4th Mar 2020, 11:06 AM
andriy kan
andriy kan - avatar
+ 2
Armina, char has only 1 byte in size. At first double is converted to integer (using special CPU commands) It will 257. To store 257 you need at least 2 bytes. The binary representation of 257 is next (two least significant bytes): 00000001 00000001 or that bytes in decimal: 1 1 you can get 257 from that bytes by multiplying each byte by 2^(8 * index of byte), where ^ is power sign and summing that numbers up: 257 =( 1 * 2^(8 * 1)) + (1 * 2^(8 * 0)) = 256 + 1 since char has only 1 byte in size, a compiler just take only the least significant byte from that integer which is 1 and stores it to a char variable (it can't fit more than 1 byte to it). for 258 it will be 2 (256 + 2) for 259 it will be 3 (256 + 3) and so on... till 383 (256 + 127) but for 384 it can be -128, if char is signed because 384 = (256 + 128) and 128 is the representation of signed char -128 385 = -127 (256 + 129, 129 = -127) 511 = -1 (256 +255, 255 = -1)
4th Mar 2020, 11:56 AM
andriy kan
andriy kan - avatar
+ 2
Armina Yes. If we try to assign higher type to lower type, so there give error of loss data.. Like double i=12.5; int d=i; (also double to float of your example). But sorry, I confused, this is happence in java.. Java not allow data loss implicitly.. But in C, C++ there takes implicit type casting if there is no ambiguity and possibility of convertion.. So int to float, int to double, float to double.. Like wise possible.. But it simply if we assign double to int, if int is 4bytes and double is 8 byte, then int value is assigned first 4 bytes of double value to int... Hope this helps you in understanding.. You are Wel come...
4th Mar 2020, 12:40 PM
Jayakrishna ūüáģūüá≥
+ 2
Jayakrishna andriy kan Thanks for a million. You helped me alot.
4th Mar 2020, 1:28 PM
Armina
Armina - avatar
+ 1
Jayakrishna As i explained in my question, i know the default is double but my question is:why in the second program, 10.0 will be processed as float not double , so there will be no error and the program runs??
4th Mar 2020, 9:08 AM
Armina
Armina - avatar
+ 1
So in the function overloading when compiler find no match for the date type , use type casting to find the appropriate function , am i right? i mean does compiler use type casting only for overloading functions or does it use even for calling the functions which are not overloaded?? And also is there a limit for type casting, for example :to find the appropriate function would the compiler type cast int to double or int to float ??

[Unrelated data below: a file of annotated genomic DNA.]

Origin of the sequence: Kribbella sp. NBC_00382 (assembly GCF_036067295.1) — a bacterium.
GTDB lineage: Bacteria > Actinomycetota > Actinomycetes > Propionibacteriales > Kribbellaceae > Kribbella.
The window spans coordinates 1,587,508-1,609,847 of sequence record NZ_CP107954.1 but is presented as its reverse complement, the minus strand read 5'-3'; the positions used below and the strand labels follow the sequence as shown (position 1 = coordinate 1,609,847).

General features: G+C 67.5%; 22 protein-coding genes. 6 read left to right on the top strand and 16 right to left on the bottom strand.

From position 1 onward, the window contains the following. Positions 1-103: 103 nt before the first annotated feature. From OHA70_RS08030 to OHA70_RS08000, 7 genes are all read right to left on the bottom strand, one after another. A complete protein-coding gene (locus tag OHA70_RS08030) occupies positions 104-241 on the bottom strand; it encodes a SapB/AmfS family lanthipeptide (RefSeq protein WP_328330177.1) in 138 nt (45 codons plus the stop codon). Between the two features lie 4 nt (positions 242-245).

4th Mar 2020, 9:37 AM
Armina
Armina - avatar
+ 1
andriy kan Thanks alot for your explanation In my third question, i mean than can the complier type cast int to double ?
4th Mar 2020, 10:14 AM
Armina
Armina - avatar
+ 1
Jayakrishna Thanks alot
4th Mar 2020, 10:19 AM
Armina
Armina - avatar
+ 1
Jayakrishna I didn't understand what do you mean by data loss. For example if we have a number with 10 digits (it's double) and compiler wants to type cast it to float , it will be a data loss? In this case does the compiler give us only a warning or an error?
4th Mar 2020, 10:51 AM
Armina
Armina - avatar
+ 1
andriy kan Thanks for a million and sorry for the number of my questions I know char is from -128 to 127 but I didn't understand why the output is 1?
4th Mar 2020, 11:25 AM
Armina
Armina - avatar
+ 1
Armina, You are welcome
4th Mar 2020, 1:55 PM
andriy kan
andriy kan - avatar
+ 1
#include <iostream> #include <string> using namespace std; //complete the function void add(int a, int b) { cout<<a+b<<endl; } //overload it to sum doubles void add(double a, double b) { cout<<a+b; } int main() { //calling add(5,6); add(1.2, 6.5); return 0; } Good Luck
25th Jan 2022, 5:37 PM
Muhammad Alif Deva Rizqon
Muhammad Alif Deva Rizqon - avatar
0
#include <iostream> #include <string> using namespace std; //complete the function void add(int x, int y) { cout<<x+y<<endl; } //overload it to sum doubles void add(double x, double y) { cout<<x+y<<endl; } int main() { //calling add(5,6); add(1.2, 6.5); return 0; }
11th Sep 2023, 12:18 AM
AMINE MOUTAOUAKKIL